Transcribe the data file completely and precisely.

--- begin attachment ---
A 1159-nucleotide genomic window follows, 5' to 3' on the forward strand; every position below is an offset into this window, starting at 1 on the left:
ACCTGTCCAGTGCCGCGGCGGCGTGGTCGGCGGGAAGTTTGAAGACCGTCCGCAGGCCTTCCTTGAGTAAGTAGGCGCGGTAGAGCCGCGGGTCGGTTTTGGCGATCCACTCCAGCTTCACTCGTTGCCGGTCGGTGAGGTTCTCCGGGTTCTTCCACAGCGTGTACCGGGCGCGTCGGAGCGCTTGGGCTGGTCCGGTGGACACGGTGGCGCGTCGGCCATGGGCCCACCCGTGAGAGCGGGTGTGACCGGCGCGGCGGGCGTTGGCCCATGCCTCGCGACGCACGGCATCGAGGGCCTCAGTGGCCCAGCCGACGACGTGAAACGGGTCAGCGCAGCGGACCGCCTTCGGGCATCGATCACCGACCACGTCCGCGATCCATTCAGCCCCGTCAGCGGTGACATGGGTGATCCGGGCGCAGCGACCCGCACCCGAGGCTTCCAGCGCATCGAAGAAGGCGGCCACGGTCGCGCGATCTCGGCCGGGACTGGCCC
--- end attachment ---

A 1159-nucleotide genomic window follows, 5' to 3' on the forward strand; every position below is an offset into this window, starting at 1 on the left:
ACCTGTCCAGTGCCGCGGCGGCGTGGTCGGCGGGAAGTTTGAAGACCGTCCGCAGGCCTTCCTTGAGTAAGTAGGCGCGGTAGAGCCGCGGGTCGGTTTTGGCGATCCACTCCAGCTTCACTCGTTGCCGGTCGGTGAGGTTCTCCGGGTTCTTCCACAGCGTGTACCGGGCGCGTCGGAGCGCTTGGGCTGGTCCGGTGGACACGGTGGCGCGTCGGCCATGGGCCCACCCGTGAGAGCGGGTGTGACCGGCGCGGCGGGCGTTGGCCCATGCCTCGCGACGCACGGCATCGAGGGCCTCAGTGGCCCAGCCGACGACGTGAAACGGGTCAGCGCAGCGGACCGCCTTCGGGCATCGATCACCGACCACGTCCGCGATCCATTCAGCCCCGTCAGCGGTGACATGGGTGATCCGGGCGCAGCGACCCGCACCCGAGGCTTCCAGCGCATCGAAGAAGGCGGCCACGGTCGCGCGATCTCGGCCGGGACTGGCCC